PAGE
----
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Whether you’re an exhausted mom, a burnt-out pastor or non-profit volunteer, a therapist struggling with vicarious trauma, or a stressed-out college student, self-care is ESSENTIAL. For everyone.

What do I mean by “self-care”? Self-care refers to thoughts and behaviors that enhance health and improve quality of life. It’s different than a narcissistic, self-focused, putting-yourself-above-everyone approach to life. It has nothing to do with that, actually. In fact, I would go as far to say that if you’re not taking care of yourself, you’re doing a disservice to your relationships. My encouragement to you is to give yourself permission to be intentional about taking care of yourself.

Aspects to Self-Care:

  1. Awareness: People need to time self-reflect. To know what thoughts are flying through your head, to process your emotions so as not to explode or implode, to ‘know thyself'. Knowing your own processes, buttons, triggers, responses, strengths, weaknesses, etc. will only benefit how you interact with others. Intentionally talking out issues with friends or a professional, prayer and meditation, and journal writing are all helpful modalities of building awareness.

  2. Balance: Maintaining healthy boundaries in relationships, not taking work home, developing hobbies, time-management, relaxing, exercising, taking care of your body, being mindful of what you eat or absorb through media. These are all tangible ways of doing checks and balances to prevent/treat burnout.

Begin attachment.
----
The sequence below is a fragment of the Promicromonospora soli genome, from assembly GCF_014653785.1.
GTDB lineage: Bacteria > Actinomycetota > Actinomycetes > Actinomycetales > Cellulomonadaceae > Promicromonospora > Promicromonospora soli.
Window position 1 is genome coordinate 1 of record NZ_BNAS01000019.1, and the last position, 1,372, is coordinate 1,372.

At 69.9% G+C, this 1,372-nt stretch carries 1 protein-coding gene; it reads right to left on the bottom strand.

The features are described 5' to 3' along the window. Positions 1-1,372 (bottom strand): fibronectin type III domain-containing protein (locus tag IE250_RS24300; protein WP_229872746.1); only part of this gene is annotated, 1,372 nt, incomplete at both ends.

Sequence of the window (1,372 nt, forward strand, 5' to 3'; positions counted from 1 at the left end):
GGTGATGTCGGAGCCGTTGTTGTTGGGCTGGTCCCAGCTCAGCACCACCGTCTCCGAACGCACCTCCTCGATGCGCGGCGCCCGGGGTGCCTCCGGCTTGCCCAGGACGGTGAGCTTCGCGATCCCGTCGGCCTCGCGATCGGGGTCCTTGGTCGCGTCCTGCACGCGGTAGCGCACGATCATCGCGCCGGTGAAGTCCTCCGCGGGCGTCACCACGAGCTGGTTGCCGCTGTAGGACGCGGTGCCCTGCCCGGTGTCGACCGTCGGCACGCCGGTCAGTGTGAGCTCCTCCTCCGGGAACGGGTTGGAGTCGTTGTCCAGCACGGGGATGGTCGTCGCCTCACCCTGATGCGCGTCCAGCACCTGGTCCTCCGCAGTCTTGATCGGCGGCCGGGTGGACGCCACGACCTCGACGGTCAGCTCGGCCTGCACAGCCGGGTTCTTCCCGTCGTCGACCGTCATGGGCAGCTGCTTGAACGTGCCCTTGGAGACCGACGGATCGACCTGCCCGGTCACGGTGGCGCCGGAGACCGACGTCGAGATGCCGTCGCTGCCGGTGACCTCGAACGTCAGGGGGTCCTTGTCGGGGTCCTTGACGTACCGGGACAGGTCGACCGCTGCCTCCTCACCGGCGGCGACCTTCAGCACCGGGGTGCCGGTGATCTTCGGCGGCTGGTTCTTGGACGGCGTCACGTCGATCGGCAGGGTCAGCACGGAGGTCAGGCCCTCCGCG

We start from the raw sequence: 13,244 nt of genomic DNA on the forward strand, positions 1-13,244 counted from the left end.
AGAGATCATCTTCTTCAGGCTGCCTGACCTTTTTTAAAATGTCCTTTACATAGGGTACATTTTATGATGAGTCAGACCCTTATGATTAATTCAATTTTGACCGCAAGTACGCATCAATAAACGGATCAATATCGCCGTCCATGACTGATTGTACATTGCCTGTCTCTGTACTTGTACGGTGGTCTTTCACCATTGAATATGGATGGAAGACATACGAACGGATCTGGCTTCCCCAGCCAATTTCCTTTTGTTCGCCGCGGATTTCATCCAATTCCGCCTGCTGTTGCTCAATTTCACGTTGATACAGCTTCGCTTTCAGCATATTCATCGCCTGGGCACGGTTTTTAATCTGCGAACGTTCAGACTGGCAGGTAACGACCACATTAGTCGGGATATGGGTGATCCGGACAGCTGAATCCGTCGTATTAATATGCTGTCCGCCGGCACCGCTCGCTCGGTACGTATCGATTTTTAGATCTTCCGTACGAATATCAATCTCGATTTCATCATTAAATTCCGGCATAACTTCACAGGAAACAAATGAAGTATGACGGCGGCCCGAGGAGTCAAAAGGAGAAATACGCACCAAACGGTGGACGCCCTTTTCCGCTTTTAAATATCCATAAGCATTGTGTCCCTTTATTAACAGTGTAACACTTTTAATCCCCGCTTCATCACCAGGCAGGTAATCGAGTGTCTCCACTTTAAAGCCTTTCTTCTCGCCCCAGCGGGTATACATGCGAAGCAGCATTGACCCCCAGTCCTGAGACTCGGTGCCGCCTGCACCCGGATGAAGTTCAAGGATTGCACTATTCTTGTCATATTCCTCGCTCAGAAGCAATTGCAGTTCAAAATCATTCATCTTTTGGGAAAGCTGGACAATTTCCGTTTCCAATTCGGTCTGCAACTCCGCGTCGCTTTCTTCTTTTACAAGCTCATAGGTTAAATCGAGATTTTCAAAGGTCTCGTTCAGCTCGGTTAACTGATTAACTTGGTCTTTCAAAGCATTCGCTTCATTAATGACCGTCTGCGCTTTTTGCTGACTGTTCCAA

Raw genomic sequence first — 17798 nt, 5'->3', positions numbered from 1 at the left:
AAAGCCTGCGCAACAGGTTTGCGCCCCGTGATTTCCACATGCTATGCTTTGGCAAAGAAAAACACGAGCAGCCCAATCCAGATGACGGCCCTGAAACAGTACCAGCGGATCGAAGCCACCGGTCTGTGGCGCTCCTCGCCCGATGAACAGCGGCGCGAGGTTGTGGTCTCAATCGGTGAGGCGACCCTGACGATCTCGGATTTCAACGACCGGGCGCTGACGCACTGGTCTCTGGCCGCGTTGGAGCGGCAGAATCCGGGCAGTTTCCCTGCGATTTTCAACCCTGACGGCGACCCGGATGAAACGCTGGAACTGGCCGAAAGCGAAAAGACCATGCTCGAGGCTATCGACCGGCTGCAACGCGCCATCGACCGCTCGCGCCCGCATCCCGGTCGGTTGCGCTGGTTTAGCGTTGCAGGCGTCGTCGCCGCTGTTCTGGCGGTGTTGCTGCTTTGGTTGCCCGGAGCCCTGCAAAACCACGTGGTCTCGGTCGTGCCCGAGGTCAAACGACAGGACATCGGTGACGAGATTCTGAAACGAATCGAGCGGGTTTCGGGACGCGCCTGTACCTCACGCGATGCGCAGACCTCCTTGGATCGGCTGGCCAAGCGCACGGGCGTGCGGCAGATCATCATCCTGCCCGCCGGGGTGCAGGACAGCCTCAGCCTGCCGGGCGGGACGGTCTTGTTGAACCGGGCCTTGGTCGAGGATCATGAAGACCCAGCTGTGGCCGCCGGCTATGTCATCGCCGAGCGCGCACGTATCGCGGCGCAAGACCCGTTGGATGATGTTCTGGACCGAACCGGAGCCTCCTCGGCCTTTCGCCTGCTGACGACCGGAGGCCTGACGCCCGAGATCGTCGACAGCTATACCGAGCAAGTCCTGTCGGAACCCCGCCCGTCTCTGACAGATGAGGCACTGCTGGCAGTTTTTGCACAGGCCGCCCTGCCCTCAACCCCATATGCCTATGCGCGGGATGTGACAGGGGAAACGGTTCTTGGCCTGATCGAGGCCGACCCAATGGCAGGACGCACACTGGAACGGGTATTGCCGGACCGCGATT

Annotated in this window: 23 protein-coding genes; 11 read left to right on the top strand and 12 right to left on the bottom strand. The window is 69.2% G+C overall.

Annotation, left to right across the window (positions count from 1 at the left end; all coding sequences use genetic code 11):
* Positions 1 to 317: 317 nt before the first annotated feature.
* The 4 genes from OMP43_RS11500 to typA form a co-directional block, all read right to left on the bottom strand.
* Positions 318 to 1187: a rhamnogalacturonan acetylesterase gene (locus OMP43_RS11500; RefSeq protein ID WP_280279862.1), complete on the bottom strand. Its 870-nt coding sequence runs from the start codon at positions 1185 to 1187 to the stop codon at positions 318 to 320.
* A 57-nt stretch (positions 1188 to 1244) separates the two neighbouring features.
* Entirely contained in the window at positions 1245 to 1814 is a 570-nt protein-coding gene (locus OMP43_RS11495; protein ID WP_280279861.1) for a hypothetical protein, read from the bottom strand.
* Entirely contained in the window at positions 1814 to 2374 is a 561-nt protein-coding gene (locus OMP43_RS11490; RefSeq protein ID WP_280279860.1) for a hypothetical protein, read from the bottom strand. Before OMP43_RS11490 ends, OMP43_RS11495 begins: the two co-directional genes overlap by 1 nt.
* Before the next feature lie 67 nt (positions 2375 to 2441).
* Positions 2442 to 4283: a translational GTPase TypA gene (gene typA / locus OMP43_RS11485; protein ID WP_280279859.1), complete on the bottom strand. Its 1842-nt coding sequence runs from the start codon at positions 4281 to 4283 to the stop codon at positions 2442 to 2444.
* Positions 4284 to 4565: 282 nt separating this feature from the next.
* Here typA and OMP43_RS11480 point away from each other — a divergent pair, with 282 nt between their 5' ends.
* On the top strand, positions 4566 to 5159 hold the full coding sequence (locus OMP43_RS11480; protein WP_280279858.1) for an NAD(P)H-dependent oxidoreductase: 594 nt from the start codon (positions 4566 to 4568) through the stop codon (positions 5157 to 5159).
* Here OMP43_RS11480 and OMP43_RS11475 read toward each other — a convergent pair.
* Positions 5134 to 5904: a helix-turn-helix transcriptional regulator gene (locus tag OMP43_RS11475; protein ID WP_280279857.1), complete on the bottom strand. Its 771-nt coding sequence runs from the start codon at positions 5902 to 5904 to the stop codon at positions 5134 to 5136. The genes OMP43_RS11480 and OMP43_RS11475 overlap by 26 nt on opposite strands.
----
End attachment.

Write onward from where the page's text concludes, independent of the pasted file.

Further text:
3. Connection: Develop nurturing, trusting, deep relationships. Reduce isolation. Develop a spiritual life to nourish your soul. Authentically and freely share what’s on your heart and mind. If you want to be a safe person for others to open up to, you need to also have that for yourself. In a way, supportive relationships are an extension of healthy attachment behavior. Model the attachment behavior you’d like to see in your relationships.

  4. Consultation & Education. In any professional or relational role, people benefit from learning from others. Improve your skills and increase your knowledge on parenting, work, interests, and relationships.

“Radical Self-Care”

I came across this term in a chapter about vicarious trauma, and I liked it! “All trauma helpers must understand self-care not as an indulgence or after-thought but rather as essential to their physical and mental health, and to the constructive treatment of their clients.”

Radical self-care takes some intentionality. It’s creating opportunities for replenishment, rest, relaxation, fun, fostering relationships, and taking care of one’s body. “Whenever possible, disengage from activities and relationships that are depleting and to replace them with those that are sustaining.” My hope is that you actively put self-care as a priority in your life. To be preventative and proactive instead of having a crisis-response approach to life.

Take care.

*Information taken from "Treating Complex Traumatic Stress Disorders: An Evidence-Based Guide" edited by Christine A. Courtois & Julian D. Ford.

heather lokteff, portland counselor, christian counselor
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